canadian grading scale

canadian grading scale

Grade scale for high school students:

Though Canadian universities use a GPA scale, high school students use a letter grade system. This is measured on a 4.0 scale with an A+ being the highest and an E or F as the lowest. Unlike in the U.S., letter grades range from A+ to D, with E and F being considered fails.

An average student works for an 80% or B average. It is common for teachers to add extra credit to bump up borderline students’ grades, but it should be noted that this practice is not without controversy (and presumably legal action) in some circles. Grade inflation seems to be fairly rampant here in Canada, especially in Ontario and Quebec where provincial-wide grading standards are not really enforced (unlike British Columbia where they are).

9 – G (general) courses

  • In Grades 9 and 10, you can choose from General (G), Open (O) and Workplace (W) courses.
  • If you’re taking a course in Grades 11 or 12, it’s either General or Advanced (A) level.
  • If you want to graduate with an Ontario Secondary School Diploma, you need 30 credits: 18 compulsory ones and 12 optional ones.

10 – O (general) courses

Wondering whether or not to take 10-0 versus 11-M (general) and/or 12-C (academic) courses? Here are some ideas to consider as you make your decision:

  • Are you planning to go on to university and finish a bachelor’s degree?

10-0 courses are the equivalent of introductory level university courses, while 11-M and 12-C courses cover material similar to more advanced second and third year postsecondary courses. If this is your plan, we recommend that you take the most challenging level of course that you can handle successfully. However, the specific admission requirements of the programs at postsecondary institutions will determine what combination of grades and types of courses are required for admission purposes. You should consult with an educational advisor in your school counselling department early in high school if this is your goal.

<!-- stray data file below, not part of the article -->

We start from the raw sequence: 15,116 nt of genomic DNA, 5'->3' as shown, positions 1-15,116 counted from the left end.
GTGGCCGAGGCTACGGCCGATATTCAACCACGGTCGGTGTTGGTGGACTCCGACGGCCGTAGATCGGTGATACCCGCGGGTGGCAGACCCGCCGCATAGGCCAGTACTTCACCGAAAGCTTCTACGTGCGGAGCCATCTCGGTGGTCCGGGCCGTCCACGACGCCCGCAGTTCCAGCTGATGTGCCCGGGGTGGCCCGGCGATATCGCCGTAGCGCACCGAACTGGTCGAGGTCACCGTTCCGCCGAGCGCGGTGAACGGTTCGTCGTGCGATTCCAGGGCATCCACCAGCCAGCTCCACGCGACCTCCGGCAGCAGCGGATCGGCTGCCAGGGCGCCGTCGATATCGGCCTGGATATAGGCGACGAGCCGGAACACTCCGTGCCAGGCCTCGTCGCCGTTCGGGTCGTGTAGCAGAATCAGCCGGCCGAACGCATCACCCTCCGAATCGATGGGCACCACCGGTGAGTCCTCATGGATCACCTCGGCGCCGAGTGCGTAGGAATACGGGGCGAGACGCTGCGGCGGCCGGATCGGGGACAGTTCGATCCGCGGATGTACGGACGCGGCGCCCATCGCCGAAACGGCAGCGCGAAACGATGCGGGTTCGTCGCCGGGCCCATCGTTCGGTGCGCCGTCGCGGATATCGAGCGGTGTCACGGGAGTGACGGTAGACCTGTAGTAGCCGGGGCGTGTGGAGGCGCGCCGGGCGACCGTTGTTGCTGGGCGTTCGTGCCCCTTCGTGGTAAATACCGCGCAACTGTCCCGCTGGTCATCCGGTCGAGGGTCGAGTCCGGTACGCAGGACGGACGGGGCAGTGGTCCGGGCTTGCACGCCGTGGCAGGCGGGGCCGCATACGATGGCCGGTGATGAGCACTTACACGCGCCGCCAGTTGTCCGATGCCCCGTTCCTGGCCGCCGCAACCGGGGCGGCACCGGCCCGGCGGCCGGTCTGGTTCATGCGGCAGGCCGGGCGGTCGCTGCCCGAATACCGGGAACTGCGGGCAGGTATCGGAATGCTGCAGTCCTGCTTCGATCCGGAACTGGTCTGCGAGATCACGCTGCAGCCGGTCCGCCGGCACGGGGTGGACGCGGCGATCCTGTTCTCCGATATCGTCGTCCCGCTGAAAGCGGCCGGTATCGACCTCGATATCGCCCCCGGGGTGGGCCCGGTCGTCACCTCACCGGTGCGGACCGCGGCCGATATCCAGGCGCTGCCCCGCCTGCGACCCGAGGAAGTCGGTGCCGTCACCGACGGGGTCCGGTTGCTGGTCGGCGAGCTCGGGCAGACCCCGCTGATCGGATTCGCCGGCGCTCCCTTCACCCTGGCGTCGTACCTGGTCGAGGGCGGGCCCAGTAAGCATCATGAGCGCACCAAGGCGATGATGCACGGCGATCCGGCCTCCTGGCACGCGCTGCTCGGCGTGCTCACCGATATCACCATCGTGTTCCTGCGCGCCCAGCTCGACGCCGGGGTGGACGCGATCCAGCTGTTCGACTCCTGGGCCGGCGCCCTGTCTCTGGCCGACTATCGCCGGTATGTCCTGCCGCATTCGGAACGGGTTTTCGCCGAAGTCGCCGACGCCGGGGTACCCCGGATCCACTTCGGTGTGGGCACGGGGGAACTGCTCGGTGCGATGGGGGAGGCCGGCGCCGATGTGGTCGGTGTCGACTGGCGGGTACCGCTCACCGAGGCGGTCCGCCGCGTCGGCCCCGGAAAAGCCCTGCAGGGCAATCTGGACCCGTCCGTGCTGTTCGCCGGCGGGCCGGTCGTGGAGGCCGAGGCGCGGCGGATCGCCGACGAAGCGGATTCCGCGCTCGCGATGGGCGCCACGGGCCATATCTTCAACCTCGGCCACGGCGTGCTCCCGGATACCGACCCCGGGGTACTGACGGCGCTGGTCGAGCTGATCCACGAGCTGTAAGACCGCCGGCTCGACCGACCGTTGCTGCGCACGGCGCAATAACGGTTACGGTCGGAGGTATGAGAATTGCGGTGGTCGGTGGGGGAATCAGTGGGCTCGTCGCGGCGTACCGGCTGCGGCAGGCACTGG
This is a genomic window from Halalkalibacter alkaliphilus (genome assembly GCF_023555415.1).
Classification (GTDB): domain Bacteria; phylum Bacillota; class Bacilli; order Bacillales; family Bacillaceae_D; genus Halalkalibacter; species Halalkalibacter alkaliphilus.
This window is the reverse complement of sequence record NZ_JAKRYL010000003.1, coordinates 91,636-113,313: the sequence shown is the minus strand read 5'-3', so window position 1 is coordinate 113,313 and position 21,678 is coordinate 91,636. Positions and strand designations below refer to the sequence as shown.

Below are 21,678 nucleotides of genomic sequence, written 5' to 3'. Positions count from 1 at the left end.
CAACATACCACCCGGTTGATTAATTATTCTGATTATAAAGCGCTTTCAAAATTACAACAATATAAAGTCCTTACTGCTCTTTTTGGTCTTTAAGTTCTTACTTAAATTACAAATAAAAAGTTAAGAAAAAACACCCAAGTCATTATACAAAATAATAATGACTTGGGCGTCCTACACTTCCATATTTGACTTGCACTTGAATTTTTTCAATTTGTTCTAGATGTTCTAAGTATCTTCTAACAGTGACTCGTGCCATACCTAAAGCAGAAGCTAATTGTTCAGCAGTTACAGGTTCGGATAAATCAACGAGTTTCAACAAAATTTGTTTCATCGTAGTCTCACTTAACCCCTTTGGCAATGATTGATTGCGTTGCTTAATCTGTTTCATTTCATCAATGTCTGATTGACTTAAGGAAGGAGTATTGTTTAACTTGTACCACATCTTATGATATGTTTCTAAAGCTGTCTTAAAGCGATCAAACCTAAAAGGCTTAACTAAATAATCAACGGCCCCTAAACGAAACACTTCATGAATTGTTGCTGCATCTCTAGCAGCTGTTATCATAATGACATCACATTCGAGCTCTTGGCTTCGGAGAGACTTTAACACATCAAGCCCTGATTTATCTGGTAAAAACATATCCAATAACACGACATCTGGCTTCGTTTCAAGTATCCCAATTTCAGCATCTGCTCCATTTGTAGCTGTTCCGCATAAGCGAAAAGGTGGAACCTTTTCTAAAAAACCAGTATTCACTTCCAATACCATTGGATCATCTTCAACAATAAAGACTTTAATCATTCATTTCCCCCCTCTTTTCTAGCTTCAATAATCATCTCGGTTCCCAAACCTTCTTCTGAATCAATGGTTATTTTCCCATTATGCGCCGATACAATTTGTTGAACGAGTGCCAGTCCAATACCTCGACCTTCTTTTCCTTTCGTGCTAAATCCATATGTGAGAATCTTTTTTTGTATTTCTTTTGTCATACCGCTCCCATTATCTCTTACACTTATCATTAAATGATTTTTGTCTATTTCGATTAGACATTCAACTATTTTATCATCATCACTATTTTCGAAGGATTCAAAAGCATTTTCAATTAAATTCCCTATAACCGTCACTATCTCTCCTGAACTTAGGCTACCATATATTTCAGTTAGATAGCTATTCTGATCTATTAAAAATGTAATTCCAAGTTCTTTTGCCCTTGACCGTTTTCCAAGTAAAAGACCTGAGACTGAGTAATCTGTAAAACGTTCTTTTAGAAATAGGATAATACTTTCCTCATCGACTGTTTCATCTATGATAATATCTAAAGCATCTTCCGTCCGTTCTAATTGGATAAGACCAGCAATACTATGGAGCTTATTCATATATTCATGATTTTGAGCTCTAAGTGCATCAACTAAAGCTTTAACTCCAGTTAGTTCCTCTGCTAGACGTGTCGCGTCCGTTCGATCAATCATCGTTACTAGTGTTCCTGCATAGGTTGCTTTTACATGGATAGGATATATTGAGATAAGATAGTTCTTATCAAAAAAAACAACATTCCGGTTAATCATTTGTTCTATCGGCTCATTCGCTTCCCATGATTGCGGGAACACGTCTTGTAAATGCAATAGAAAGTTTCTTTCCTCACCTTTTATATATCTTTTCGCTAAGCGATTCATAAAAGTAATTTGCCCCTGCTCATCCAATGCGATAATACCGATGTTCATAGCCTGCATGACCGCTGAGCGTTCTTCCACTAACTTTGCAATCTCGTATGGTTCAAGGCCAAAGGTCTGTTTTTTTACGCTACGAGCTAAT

• Are you undecided about your future plans?

If you haven’t decided yet whether or not you want to continue on in postsecondary studies, consider starting with a general level program in high school – it will give you a broad base from which to select your preferred career or university pathway. For instance, if biology interests you, but chemistry does not, it might be best for you to take 10-O biology instead of 11-M biology so that chemistry isn’t required.

11 – M (advanced) courses

In Canada, Grade 11 or Grade M is the first year of high school. It is equivalent to United States’ 10th grade and England’s Year 11.

The subjects you take in grade 11 determine what subjects you’ll be allowed to take in grades 12 and 13 (grade 12 is also called Pre-University). For example, if you take an M course in grade 11, you’ll have the option of taking P and AP courses in high school.

12 – C (college-level) courses

  • Students must take a minimum of 8 credits to earn their high school diploma, and may take up to a maximum of 20 credits per year.
  • The Ministry allows students to earn only 8 academic credits per year at the C level.

The number of courses you need to earn your diploma depends on which courses you choose. Generally, most students need 30 credits (10 courses) to graduate from high school:

  • 4 English
  • 3 Mathematics
  • 2 Science
  • 1 Canadian History
  • 1 Canadian Geography or Aboriginal Studies (Grade 11 only)
  • 1 Physical Education and Health Studies (Grades 9-12)

this is how canadian high schools grades students

In most Canadian high schools, students are graded by a 4.0 scale: the highest grade is 4.0 and the lowest is 0.0 (though in some schools, 1.0 is the lowest possible grade). Below are some examples of how you can translate your grades to this scale:

95-100% = 4.0

80-94% = 3.3-3.9

70-79% = 2.7-3.2

65-69% = 2.3-2.6

60-64% = 2.0-2.2

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